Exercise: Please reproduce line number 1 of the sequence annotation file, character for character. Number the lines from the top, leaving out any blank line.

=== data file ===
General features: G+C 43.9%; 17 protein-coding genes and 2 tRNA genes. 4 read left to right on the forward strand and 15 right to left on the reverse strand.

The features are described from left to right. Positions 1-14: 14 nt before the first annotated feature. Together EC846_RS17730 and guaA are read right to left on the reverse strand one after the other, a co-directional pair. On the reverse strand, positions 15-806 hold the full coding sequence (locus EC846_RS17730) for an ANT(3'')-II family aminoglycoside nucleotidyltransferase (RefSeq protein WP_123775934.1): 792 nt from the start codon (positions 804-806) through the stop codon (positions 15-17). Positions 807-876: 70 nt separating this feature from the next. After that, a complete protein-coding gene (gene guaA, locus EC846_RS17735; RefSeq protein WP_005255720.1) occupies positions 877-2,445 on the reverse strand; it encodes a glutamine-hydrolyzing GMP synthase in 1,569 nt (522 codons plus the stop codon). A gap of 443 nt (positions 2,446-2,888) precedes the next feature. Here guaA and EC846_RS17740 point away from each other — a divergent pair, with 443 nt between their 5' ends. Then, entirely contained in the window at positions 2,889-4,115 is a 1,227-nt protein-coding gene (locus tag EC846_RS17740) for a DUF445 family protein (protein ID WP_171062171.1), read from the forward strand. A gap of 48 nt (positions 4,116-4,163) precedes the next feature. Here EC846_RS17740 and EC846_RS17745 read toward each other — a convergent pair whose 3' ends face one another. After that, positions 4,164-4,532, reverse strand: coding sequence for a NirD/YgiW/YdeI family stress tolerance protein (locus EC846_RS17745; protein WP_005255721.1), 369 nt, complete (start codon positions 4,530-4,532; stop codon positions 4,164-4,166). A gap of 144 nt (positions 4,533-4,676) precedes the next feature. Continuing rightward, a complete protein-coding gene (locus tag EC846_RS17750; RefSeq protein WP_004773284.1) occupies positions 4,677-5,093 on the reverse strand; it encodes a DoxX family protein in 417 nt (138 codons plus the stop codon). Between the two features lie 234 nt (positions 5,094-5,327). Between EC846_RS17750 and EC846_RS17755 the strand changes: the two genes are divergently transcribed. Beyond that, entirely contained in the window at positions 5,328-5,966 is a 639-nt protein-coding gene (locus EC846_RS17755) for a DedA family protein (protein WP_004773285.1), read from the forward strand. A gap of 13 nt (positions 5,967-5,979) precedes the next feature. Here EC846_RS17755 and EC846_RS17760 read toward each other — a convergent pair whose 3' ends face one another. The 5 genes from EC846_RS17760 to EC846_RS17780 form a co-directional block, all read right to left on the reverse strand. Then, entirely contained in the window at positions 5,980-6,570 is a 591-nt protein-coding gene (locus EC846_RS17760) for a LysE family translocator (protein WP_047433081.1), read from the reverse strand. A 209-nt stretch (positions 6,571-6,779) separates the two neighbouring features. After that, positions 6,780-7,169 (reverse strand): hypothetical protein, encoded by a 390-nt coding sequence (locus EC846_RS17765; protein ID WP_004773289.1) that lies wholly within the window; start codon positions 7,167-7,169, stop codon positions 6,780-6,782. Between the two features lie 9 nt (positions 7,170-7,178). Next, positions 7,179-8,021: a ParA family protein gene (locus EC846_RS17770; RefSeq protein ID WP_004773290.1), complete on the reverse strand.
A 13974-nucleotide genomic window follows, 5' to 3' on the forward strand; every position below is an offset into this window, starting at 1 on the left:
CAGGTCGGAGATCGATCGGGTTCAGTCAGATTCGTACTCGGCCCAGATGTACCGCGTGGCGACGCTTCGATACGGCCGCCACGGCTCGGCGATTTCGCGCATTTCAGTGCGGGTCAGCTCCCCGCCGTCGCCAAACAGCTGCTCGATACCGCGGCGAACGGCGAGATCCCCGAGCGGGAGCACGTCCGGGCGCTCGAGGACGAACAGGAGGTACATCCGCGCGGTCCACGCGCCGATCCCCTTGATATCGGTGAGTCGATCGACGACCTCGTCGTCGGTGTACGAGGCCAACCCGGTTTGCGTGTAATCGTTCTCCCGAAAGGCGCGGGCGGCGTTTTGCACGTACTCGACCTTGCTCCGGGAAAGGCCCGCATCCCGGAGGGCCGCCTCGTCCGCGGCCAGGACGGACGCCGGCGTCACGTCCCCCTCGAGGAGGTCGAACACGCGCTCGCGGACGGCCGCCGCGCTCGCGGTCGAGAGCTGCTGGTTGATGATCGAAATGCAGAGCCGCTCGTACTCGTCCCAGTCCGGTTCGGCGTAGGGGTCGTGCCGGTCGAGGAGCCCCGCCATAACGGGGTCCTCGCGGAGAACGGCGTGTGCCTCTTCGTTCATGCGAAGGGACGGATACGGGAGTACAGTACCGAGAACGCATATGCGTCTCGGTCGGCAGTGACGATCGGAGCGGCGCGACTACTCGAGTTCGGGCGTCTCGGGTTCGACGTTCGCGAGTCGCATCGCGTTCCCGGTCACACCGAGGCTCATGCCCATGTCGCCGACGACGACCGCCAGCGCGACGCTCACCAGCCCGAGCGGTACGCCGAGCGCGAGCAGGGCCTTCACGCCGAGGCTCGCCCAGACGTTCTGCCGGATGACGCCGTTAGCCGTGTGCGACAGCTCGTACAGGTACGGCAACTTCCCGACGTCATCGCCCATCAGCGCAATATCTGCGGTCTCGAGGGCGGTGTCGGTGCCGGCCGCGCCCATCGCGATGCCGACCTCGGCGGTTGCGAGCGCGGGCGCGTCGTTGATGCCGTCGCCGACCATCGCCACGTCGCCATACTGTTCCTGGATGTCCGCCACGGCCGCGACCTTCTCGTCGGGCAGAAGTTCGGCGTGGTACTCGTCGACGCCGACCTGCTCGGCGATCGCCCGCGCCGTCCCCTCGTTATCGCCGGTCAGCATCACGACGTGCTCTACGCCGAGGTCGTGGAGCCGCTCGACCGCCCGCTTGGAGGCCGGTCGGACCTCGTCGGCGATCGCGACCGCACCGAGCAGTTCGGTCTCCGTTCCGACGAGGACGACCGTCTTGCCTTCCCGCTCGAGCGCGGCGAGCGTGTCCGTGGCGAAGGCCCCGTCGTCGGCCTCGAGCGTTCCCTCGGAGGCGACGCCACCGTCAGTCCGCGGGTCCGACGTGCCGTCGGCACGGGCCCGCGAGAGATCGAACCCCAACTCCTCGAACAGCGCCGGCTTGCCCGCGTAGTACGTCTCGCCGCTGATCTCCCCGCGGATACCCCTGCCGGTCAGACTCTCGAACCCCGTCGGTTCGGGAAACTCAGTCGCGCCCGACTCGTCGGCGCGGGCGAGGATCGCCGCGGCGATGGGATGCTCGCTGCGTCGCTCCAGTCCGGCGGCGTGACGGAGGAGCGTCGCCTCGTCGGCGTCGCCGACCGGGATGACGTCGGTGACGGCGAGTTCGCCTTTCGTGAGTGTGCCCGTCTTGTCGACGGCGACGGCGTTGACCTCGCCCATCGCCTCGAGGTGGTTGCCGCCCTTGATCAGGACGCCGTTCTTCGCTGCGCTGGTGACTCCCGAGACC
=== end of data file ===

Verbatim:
General features: G+C 43.9%; 17 protein-coding genes and 2 tRNA genes. 4 read left to right on the forward strand and 15 right to left on the reverse strand.